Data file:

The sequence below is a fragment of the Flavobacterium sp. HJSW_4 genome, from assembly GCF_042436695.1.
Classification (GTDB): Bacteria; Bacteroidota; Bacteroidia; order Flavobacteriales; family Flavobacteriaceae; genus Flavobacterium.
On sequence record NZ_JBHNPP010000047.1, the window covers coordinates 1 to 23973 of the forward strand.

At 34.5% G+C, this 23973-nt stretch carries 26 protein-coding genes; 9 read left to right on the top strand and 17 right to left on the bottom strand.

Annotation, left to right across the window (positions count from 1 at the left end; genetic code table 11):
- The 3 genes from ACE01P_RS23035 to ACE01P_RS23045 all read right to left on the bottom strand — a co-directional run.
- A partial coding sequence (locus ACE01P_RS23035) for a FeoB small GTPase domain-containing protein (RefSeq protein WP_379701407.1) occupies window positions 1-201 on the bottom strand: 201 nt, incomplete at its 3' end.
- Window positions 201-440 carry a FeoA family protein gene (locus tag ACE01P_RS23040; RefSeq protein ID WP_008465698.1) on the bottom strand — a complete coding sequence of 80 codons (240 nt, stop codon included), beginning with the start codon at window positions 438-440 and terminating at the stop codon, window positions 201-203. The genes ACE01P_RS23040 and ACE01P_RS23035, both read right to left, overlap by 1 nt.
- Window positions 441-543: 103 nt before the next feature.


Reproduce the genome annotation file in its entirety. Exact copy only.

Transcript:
The sequence below is a fragment of the Flavobacterium sp. HJSW_4 genome, from assembly GCF_042436695.1.
Classification (GTDB): Bacteria; Bacteroidota; Bacteroidia; order Flavobacteriales; family Flavobacteriaceae; genus Flavobacterium.
On sequence record NZ_JBHNPP010000047.1, the window covers coordinates 1 to 23973 of the forward strand.

At 34.5% G+C, this 23973-nt stretch carries 26 protein-coding genes; 9 read left to right on the top strand and 17 right to left on the bottom strand.

Annotation, left to right across the window (positions count from 1 at the left end; genetic code table 11):
- The 3 genes from ACE01P_RS23035 to ACE01P_RS23045 all read right to left on the bottom strand — a co-directional run.
- A partial coding sequence (locus ACE01P_RS23035) for a FeoB small GTPase domain-containing protein (RefSeq protein WP_379701407.1) occupies window positions 1-201 on the bottom strand: 201 nt, incomplete at its 3' end.
- Window positions 201-440 carry a FeoA family protein gene (locus tag ACE01P_RS23040; RefSeq protein ID WP_008465698.1) on the bottom strand — a complete coding sequence of 80 codons (240 nt, stop codon included), beginning with the start codon at window positions 438-440 and terminating at the stop codon, window positions 201-203. The genes ACE01P_RS23040 and ACE01P_RS23035, both read right to left, overlap by 1 nt.
- Window positions 441-543: 103 nt before the next feature.